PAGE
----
Erik Nelson is a UC Berkeley postdoc and an entomologist who is currently studying aphids on lettuce. Most people don’t want aphids on lettuce. In fact, most conventional farmers use a pesticide to get rid of them. The pesticide is put into the soil at the same time the lettuce is planted and it does a good job of keeping the aphids off.

The aphids really do no harm to the plants; farmers have simply found that people won’t purchase lettuce with the bugs on them.

Organic lettuce growers can’t use the pesticides but also need aphid-free lettuce to bring to market. Many have discovered a way to grow the lettuce and keep the population of aphids in check without chemicals. The key? Other insects.

Since Erik is an entomologist, insects are right up his alley. When he got into the bug business, he knew he wanted to do something useful, not just theoretical. Enter agriculture. As a grad student, he studied insects in cotton fields and vineyards. Now he’s leading a study in lettuce fields.

Did you know 75% of the lettuce consumed in the US is grown nearby in the Salinas Valley? That makes the commute easy for Erik.

Turns out that a certain fly, the syrphid fly (aka hover fly), loves to eat aphids when it’s in the larval stage. When the fly larva is first born, it will eat about two aphids a day. But much like the very hungry caterpillar, as it grows, it will eat more and more, upwards of 100 aphids each day.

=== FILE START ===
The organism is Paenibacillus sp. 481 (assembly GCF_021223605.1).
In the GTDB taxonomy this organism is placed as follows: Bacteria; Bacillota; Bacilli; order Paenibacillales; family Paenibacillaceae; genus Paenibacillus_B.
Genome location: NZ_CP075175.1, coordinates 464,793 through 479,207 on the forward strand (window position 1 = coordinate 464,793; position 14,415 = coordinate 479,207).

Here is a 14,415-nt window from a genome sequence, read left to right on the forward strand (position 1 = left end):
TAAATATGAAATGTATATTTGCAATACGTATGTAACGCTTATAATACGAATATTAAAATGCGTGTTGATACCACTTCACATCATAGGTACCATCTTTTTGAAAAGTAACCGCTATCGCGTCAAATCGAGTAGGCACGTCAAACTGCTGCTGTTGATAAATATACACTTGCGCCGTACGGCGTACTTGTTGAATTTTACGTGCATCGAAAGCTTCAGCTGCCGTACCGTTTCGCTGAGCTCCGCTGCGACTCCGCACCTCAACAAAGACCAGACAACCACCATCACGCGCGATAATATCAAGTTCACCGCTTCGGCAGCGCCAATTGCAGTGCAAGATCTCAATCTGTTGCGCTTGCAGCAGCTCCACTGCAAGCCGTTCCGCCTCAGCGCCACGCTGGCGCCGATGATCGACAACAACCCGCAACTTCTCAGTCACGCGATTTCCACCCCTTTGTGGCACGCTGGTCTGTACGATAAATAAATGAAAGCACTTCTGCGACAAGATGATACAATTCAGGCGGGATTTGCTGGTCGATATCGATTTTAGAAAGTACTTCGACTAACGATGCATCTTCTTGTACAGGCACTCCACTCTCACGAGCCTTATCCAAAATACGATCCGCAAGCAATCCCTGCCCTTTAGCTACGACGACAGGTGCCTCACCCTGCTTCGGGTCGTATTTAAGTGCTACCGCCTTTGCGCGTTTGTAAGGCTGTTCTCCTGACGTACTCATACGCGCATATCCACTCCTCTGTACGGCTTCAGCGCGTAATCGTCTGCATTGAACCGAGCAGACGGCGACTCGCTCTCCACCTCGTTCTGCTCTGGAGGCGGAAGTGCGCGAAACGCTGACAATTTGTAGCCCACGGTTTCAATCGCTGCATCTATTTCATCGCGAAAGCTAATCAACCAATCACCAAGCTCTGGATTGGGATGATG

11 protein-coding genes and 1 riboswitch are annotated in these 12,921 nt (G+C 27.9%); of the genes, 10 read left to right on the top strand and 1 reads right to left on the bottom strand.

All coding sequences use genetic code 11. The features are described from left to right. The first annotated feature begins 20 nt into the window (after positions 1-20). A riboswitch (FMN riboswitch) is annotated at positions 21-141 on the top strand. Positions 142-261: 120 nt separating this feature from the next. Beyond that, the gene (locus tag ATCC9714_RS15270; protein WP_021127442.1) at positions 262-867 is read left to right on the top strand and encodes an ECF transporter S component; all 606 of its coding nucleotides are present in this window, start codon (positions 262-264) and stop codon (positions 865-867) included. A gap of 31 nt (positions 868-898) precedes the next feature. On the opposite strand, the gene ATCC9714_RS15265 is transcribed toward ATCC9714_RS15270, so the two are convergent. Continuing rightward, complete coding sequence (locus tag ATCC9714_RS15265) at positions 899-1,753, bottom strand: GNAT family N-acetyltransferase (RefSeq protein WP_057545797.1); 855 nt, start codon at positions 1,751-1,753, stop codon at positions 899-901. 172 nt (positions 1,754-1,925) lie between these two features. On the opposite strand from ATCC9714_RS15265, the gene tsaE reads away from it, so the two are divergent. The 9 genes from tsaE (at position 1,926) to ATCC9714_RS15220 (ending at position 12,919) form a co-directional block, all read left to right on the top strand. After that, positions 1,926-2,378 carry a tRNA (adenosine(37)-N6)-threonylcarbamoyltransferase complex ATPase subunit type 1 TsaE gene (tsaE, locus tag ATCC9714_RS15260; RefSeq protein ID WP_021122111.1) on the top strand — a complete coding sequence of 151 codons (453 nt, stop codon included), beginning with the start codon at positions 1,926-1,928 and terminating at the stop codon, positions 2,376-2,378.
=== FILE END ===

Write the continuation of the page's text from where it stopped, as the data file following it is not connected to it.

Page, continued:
So to get rid of one bug on the lettuce, the farmers need to attract another. Adult syrphid flies love to eat the pollen and nectar from flowers. Organic lettuce farmers only need to give up a little lettuce land for flowers to bring the flies to their fields. Hopefully, the flies will come, lay their eggs on the lettuce field and their larvae will get to work ridding the field of the aphids.

Occasionally, this biological control strategy will fail. The flies won’t come, the larvae won’t eat the aphids in time or too many aphids will disappear, leaving the fly larvae nothing to feed on.  That’s where Erik comes in. He and his team are helping the farmers determine when, where and why the system works and doesn’t. As he says, “It’s just the science catching up to everyday life.” Hopefully his research will help more farmers adopt this natural pest control system.

(On a related note, today Seed Magazine begins a debate on sustainable agriculture. Check it out here.)

Creative Commons image by Beatriz Moisset

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